Ben and I were comparing our profiles, as you do in these situations.  He is ENTJ and I’m ENFP.

“Ah, you’re a P.  That makes you a procrastinator I presume?” he said.

As it happens, he was right, and we went on to compare notes about my open-ended preferably non-deadline-driven P world versus his deadline-focussed, measured and mapped out ideal J world.

As a thank you for dinner he sent me a link to a TED talk I’d not seen before by Tim Urban.  It’s called “Inside the mind of a master procrastinator”, and the talk delivers exactly what you might expect it would – a brilliant summary of how a procrastinator works.

I particularly liked the way he visualised this type of brain for us.  I recognise it in myself.

p-brain

The instant gratification monkey is the voice in your head which is able to find reasons for not doing the thing you planned to, and jumping into something (anything in fact) which will give us more short term satisfaction (or so the monkey has us believe).

It causes us to run up against deadlines in a state of stress because we do not allow enough time to do the job properly.

The message in Tim’s TED Talk is an excellent one:  if you are a procrastinator you learn that the thing which gets you to do something is called a deadline.  As you approach one of these, your guardian angel, which he calls The Panic Monster, suddenly wakes up, and galvanises you into action though a lot of screaming in your head.

the-panic-monster

Procrastinators gradually learn that the way to lead a slightly more orderly life is to set deadlines for themselves.  (Or, as in my case, marry someone who will do it for them).

Here’s his point:  the really important things we want to do with our lives (have children, set up my own business, get fit) tend not to have deadlines set against them.  As a result, unless we a good at goal and objective setting, the procrastinator can drift through life waiting for things to happen, and not achieving their full potential.  I certainly wasted 10 years in corporate land in that mode, and should have set up my own business 10 years before I got round to it.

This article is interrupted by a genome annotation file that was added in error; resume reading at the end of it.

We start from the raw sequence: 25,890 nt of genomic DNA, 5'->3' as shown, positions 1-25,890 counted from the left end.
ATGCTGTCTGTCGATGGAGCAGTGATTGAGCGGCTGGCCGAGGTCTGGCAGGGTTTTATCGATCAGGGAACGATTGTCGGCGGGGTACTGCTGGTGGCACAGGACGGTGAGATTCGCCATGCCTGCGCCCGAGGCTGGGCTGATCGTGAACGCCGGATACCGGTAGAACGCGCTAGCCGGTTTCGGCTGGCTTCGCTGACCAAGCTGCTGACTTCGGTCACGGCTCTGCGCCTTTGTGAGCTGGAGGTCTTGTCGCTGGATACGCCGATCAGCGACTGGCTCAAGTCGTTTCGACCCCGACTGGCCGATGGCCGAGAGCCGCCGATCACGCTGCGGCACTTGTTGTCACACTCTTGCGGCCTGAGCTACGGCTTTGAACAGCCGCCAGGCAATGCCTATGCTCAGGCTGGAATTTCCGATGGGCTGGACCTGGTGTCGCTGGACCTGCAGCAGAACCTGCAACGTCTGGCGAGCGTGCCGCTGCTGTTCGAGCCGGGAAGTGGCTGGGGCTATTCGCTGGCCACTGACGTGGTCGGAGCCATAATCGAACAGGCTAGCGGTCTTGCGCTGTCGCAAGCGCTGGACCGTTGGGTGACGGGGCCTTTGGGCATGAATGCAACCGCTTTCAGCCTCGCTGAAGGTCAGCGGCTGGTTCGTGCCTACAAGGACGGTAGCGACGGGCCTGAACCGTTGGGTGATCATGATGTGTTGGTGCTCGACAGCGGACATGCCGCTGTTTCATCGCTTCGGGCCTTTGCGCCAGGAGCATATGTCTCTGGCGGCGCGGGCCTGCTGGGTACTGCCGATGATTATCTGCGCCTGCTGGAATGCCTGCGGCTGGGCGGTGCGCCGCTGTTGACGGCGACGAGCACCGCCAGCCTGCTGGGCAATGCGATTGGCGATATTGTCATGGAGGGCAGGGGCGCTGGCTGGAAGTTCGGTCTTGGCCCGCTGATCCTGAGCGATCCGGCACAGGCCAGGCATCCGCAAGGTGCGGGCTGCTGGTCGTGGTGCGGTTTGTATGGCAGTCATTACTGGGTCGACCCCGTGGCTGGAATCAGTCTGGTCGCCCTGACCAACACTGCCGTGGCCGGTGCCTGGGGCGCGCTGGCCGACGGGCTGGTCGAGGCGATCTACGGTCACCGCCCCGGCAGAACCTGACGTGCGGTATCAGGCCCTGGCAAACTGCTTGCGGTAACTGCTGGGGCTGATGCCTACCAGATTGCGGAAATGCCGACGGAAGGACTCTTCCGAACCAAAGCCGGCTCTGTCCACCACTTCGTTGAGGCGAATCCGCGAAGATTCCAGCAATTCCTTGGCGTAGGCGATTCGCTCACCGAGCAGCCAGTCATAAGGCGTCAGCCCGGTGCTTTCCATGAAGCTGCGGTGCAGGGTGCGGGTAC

To ram home his point, he put up his final slide in the talk:  a square populated by a large number of little squares (4680 of them, to be precise).  That is a way of representing a 90 year life measured in weekly boxes.  Imagine how many of those boxes you have already filled in (possibly not particularly productively).  The rest lie ahead, but when they’re gone, you’re gone.  Think about it.

My daughter has recently decided to resign her job in a leading London PR agency to take a 3 month sabbatical in India, during which she intends to take stock and have a long, slow think about how she wants to productively use her remaining squares.  She’s so much braver than me, who also at 27 was on a career path in large corporate world which I was not enjoying particularly, and where I was procrastinating on doing something proactive to change my situation.

I got lucky:  8 years later (400 boxes down the toilet, as it were), I got made redundant, so they stopped my procrastination for me.  I woke up with a jolt and sorted myself out.

Moral:  if you are a procrastinator, recognise your important ambitions in life (it helps if you write them down), and work out how to set some short term goals which will get you started out towards achieving them.  Remember the Chinese proverb:  the longest journey starts with one small step.

This is my final message of the year, and it feels like a good moment to ask you to consider a big question over the next few days, when you may find you have more time on your hands than usual.

Are you procrastinating on something important, and if you are, what is it going to take to get you to wake up?